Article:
Editor’s Note: The names of the ten killed on Tuesday will not be included in this article. Boulder Police have not confirmed whether or not the families of the victims are comfortable with this information being public and have asked the media to respect the privacy of those who have lost someone close.
Dozens of Boulder residents gathered at a memorial Tuesday, March 23 to pray and to honor the ten people killed in a mass shooting Monday.
Alongside one police officer, Eric Talley, the nine victims ranged in age and occupation. One victim was just 20 years old and the oldest was 65.
South Boulder residents had a strong connection to the store and the people who worked there.
“It’s the grocery store that my family shops at, once a week if not more. You know, I used to hang out after school at that grocery store, starting in middle school,” said one local resident, Emberline Fernandez.
She, like many others, couldn’t believe that the unthinkable had happened.
Early Tuesday morning, citizens in the South Boulder area began to leave flowers and signs on the chainlink fence that now surrounded the scene.
Stephen Parlato, a Boulder resident of 3 years, stood outside the King Soopers on Table Mesa that morning. He held a sign protesting the lack of gun laws in Colorado. Parlato explained that he felt sick and angry when he heard the news.
“There is so much that could be done,” Parlato said. “It’s a tragedy. There is no excuse for the inaction that continues.”
He would not leave the fence until just after 7 p.m. that night.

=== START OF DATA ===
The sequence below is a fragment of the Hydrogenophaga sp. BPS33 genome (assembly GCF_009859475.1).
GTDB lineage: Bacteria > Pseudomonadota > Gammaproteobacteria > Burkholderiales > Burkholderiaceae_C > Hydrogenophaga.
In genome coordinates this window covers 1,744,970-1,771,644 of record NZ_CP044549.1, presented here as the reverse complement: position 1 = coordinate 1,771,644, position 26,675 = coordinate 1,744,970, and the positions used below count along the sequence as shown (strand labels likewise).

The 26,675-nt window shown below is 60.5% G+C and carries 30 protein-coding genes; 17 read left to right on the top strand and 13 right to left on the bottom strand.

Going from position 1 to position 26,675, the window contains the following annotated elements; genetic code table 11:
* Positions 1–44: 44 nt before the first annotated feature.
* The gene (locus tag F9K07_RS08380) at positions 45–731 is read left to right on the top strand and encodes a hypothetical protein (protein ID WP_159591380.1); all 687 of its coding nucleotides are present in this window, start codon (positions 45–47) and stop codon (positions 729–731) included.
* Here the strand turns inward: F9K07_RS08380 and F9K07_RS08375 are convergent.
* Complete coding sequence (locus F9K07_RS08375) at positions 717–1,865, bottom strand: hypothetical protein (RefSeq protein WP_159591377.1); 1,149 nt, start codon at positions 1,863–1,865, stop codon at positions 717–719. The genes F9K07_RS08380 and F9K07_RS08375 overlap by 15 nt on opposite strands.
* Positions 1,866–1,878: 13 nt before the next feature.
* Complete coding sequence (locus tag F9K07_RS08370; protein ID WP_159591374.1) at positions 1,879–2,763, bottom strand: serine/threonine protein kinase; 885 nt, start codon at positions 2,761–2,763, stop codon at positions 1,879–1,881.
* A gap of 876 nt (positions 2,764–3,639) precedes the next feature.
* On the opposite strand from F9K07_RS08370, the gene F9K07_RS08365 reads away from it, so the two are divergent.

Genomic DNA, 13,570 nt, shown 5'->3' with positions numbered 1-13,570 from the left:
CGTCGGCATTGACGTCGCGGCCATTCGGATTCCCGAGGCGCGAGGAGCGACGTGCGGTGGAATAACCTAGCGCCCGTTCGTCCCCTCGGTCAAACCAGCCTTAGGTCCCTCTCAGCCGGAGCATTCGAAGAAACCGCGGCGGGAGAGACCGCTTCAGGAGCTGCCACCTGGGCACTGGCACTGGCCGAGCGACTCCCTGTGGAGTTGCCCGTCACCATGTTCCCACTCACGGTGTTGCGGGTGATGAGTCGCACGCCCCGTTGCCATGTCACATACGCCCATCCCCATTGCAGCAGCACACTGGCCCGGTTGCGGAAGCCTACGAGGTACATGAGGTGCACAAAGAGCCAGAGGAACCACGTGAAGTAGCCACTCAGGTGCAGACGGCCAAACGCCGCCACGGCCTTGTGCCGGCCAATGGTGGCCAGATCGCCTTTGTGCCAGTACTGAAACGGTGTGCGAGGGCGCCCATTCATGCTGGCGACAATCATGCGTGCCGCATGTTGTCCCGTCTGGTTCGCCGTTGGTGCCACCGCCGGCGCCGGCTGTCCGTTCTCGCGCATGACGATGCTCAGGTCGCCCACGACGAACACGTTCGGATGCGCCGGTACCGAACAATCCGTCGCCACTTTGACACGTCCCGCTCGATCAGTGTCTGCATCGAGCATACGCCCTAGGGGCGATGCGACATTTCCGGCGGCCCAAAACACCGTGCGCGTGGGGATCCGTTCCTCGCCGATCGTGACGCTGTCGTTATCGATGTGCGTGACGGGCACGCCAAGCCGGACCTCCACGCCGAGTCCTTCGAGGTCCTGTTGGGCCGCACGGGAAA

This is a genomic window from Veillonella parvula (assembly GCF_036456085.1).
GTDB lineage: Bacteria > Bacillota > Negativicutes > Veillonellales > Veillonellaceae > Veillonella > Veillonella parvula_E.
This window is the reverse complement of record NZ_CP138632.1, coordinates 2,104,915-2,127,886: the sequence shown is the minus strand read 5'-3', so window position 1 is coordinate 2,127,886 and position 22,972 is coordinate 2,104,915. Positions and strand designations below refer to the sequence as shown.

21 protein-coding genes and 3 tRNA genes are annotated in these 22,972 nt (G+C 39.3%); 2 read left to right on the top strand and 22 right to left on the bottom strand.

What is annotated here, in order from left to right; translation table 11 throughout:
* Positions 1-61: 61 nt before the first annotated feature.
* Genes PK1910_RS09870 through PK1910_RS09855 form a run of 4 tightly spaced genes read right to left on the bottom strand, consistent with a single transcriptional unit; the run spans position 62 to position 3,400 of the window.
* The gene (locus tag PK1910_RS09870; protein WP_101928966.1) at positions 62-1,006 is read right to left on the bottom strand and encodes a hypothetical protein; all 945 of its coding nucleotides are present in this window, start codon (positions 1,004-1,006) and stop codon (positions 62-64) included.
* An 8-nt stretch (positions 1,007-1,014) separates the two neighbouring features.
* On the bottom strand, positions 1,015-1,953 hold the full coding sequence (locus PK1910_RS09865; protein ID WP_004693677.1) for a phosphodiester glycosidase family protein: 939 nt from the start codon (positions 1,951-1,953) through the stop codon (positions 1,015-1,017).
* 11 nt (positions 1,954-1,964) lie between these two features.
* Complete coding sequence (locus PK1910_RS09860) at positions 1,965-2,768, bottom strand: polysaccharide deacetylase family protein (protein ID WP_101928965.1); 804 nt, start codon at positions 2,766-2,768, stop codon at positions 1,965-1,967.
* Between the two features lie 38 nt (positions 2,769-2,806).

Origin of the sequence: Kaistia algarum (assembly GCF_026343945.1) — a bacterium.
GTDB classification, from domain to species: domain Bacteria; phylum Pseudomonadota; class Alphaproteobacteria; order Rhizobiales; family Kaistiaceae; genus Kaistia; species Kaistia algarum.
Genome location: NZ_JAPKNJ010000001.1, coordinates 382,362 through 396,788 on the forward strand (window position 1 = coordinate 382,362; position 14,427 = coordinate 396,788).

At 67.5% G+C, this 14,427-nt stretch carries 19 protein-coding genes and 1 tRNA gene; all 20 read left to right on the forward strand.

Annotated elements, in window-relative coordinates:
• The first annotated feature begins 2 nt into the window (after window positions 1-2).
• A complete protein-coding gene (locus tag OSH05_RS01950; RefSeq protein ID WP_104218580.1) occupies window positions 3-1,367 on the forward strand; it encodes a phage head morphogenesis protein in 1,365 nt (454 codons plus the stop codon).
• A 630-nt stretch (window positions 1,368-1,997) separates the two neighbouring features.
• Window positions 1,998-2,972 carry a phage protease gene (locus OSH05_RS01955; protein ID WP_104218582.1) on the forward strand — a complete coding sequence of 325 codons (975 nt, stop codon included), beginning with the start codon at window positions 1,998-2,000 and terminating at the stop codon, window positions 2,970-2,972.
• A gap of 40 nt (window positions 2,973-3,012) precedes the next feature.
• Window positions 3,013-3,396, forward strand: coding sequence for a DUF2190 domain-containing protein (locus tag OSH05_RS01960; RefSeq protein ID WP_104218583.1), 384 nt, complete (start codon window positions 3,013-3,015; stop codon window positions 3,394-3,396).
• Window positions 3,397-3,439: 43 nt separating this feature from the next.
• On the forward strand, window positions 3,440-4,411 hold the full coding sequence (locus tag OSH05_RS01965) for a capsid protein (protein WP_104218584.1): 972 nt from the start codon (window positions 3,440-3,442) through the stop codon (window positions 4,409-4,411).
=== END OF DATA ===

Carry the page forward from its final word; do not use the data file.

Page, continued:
As time went by that day, the names of the dead were released. More and more people brought bouquets of flowers, signs and flags to hang on the fence.
Cristina Geck and Bill Bergen, neighbors, brought one such sign that they wrapped between the gaps in the metal.
“Prayers Indeed – And In Solidarity and Remembrance: Common Sense Gun Laws Now,” it read.
They live just a mile away and said they knew the people who worked at the shop and thought fondly of them.
“They’re very very nice people,” said Geck. “Very kind and friendly.”
Other visitors, including community member Erica Fine, walked the fence line quietly.
Fine said that she went to see the memorial on Tuesday because, “there’s been a lot of (shootings) where I couldn’t, like, be there.”
She hoped that being there would help to address the feelings that have built up over the past years, and in the most recent hours.
The Lutheran Church Charities organization sent representatives and service dogs to stand at the memorial and provide comfort to those who needed it. The ultimate goal of their efforts was to help those who needed to relieve some of the stress that had built up from the intense emotion at the scene.
Those emotions of grief, loss and sadness were shared by many, including Camila Ballamil and Diego Mendiola. The two walked together down the quiet street. Like so many others, they shopped at this store and this tragedy felt personal for them.
“It could (have been) anyone from the community,” said Mendiola. “So it’s something hard to see.”
Among the crowds — those praying at a series of crosses, crying privately or talking with one another — was a small yellow sign. Zip tied to the fence, it read, “Never Forgotten: May your families find peace and cherish the love you brought to the world.”